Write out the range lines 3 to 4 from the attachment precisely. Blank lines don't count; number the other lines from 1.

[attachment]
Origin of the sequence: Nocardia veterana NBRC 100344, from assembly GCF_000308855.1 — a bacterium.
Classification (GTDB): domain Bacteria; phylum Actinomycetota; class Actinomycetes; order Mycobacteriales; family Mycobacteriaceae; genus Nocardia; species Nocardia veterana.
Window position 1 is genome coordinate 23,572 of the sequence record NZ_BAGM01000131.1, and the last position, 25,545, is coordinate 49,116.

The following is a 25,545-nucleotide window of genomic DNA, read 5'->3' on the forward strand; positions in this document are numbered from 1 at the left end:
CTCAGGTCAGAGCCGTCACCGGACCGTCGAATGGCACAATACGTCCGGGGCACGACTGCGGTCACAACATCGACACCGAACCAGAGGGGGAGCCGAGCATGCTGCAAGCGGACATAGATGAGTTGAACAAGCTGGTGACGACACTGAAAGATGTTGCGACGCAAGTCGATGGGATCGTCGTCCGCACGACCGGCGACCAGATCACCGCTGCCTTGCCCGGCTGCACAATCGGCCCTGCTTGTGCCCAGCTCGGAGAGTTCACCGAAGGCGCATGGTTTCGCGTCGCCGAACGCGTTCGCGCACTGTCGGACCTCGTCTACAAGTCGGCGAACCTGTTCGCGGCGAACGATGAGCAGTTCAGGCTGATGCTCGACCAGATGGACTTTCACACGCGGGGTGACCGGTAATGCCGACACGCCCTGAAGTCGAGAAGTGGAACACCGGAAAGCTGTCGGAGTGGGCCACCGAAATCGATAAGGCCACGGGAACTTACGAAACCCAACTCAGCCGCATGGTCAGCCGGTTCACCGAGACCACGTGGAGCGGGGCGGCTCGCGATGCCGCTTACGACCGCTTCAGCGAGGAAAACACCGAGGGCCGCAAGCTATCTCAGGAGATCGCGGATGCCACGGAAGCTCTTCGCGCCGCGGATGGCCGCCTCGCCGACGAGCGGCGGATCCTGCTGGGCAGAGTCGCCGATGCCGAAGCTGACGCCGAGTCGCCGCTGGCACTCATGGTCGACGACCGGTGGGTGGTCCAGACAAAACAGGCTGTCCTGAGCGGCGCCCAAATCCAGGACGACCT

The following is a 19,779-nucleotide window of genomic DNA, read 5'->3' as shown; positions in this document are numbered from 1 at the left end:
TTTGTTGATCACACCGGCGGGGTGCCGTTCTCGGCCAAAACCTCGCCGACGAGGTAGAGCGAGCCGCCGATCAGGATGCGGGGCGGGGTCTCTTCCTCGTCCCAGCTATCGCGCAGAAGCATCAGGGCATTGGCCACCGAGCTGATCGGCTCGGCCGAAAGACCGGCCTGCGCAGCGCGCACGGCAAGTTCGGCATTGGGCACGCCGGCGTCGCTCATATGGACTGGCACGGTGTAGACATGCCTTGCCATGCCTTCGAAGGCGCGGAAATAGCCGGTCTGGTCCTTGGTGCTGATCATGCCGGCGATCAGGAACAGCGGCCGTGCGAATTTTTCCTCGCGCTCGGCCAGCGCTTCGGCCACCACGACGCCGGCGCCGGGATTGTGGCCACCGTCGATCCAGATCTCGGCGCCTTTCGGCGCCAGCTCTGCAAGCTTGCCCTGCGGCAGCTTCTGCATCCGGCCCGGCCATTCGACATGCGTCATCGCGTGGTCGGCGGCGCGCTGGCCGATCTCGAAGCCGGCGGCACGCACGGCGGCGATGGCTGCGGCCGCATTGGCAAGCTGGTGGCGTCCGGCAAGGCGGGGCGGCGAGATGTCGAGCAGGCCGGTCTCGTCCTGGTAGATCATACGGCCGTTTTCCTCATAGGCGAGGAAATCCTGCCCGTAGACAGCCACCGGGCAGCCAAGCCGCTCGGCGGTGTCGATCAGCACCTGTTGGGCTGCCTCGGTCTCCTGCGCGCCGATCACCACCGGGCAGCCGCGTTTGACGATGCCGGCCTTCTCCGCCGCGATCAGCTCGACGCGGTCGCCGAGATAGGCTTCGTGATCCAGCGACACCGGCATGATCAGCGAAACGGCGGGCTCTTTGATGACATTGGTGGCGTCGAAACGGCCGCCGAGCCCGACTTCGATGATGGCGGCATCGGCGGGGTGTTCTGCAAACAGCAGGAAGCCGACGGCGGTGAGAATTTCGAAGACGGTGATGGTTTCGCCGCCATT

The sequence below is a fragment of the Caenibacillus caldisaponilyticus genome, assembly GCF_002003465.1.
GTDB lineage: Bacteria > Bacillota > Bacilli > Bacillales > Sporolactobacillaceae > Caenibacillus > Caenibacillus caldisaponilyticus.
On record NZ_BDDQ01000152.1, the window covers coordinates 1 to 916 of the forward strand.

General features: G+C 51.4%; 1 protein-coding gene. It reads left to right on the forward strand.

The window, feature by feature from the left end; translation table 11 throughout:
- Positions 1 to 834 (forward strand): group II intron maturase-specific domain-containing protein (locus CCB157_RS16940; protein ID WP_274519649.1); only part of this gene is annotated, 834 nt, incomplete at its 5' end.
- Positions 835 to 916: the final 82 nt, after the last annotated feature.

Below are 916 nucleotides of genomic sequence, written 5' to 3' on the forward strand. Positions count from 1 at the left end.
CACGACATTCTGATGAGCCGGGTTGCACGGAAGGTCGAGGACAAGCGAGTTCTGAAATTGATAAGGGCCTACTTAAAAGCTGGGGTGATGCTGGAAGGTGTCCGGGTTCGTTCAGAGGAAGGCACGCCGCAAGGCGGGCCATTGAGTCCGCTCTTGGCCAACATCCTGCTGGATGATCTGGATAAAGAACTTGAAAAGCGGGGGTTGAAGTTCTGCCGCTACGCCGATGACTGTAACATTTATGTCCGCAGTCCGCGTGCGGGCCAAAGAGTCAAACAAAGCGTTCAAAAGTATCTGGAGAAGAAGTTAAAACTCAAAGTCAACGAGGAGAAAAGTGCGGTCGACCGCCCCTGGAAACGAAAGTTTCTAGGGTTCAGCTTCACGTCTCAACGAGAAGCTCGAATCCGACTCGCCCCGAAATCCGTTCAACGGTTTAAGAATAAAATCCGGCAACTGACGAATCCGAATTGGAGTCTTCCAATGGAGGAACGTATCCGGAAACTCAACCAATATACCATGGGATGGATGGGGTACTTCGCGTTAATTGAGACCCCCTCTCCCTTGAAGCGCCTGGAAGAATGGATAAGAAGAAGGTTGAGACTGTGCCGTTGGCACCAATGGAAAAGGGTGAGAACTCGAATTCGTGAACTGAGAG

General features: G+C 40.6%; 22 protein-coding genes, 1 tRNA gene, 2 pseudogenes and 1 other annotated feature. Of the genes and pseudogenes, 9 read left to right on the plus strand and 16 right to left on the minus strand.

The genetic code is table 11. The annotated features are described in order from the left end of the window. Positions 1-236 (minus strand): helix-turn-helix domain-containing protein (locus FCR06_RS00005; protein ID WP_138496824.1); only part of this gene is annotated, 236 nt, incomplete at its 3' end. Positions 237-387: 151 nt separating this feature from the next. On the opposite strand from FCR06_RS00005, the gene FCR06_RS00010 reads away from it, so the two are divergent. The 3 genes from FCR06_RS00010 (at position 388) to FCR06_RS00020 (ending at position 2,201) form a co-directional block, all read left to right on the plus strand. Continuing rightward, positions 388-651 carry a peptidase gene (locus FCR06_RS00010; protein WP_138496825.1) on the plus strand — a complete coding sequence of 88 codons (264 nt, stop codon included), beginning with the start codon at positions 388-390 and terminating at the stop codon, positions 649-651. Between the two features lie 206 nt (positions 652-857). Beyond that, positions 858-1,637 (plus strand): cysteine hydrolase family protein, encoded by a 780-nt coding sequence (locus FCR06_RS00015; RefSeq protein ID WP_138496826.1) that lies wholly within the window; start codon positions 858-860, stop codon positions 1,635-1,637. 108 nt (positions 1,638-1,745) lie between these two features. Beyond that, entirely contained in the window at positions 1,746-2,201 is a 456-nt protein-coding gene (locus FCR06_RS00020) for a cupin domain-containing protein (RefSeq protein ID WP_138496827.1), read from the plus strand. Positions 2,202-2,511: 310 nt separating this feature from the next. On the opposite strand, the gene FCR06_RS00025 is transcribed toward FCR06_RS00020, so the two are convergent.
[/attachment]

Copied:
Window position 1 is genome coordinate 23,572 of the sequence record NZ_BAGM01000131.1, and the last position, 25,545, is coordinate 49,116.

The following is a 25,545-nucleotide window of genomic DNA, read 5'->3' on the forward strand; positions in this document are numbered from 1 at the left end: